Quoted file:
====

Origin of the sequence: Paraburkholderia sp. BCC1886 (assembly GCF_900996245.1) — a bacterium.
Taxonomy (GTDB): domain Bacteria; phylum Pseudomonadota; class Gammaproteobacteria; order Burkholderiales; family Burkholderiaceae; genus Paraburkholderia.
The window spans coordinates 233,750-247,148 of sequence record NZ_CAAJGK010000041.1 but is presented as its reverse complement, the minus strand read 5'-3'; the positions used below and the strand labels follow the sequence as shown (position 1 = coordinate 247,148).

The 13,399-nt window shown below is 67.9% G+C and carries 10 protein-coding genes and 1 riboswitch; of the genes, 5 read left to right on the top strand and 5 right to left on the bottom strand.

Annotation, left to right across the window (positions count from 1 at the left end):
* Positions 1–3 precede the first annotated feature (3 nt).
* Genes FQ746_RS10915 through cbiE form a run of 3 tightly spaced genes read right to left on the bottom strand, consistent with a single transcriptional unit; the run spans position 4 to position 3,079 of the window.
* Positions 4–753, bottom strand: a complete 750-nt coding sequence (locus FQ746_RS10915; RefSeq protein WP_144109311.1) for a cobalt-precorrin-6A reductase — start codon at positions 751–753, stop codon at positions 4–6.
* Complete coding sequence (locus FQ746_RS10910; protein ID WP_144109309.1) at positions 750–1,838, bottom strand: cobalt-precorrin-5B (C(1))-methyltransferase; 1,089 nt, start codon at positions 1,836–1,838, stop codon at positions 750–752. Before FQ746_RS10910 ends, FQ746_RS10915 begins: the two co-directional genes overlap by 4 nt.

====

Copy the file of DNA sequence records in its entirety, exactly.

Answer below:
Origin of the sequence: Paraburkholderia sp. BCC1886 (assembly GCF_900996245.1) — a bacterium.
Taxonomy (GTDB): domain Bacteria; phylum Pseudomonadota; class Gammaproteobacteria; order Burkholderiales; family Burkholderiaceae; genus Paraburkholderia.
The window spans coordinates 233,750-247,148 of sequence record NZ_CAAJGK010000041.1 but is presented as its reverse complement, the minus strand read 5'-3'; the positions used below and the strand labels follow the sequence as shown (position 1 = coordinate 247,148).

The 13,399-nt window shown below is 67.9% G+C and carries 10 protein-coding genes and 1 riboswitch; of the genes, 5 read left to right on the top strand and 5 right to left on the bottom strand.

Annotation, left to right across the window (positions count from 1 at the left end):
* Positions 1–3 precede the first annotated feature (3 nt).
* Genes FQ746_RS10915 through cbiE form a run of 3 tightly spaced genes read right to left on the bottom strand, consistent with a single transcriptional unit; the run spans position 4 to position 3,079 of the window.
* Positions 4–753, bottom strand: a complete 750-nt coding sequence (locus FQ746_RS10915; RefSeq protein WP_144109311.1) for a cobalt-precorrin-6A reductase — start codon at positions 751–753, stop codon at positions 4–6.
* Complete coding sequence (locus FQ746_RS10910; protein ID WP_144109309.1) at positions 750–1,838, bottom strand: cobalt-precorrin-5B (C(1))-methyltransferase; 1,089 nt, start codon at positions 1,836–1,838, stop codon at positions 750–752. Before FQ746_RS10910 ends, FQ746_RS10915 begins: the two co-directional genes overlap by 4 nt.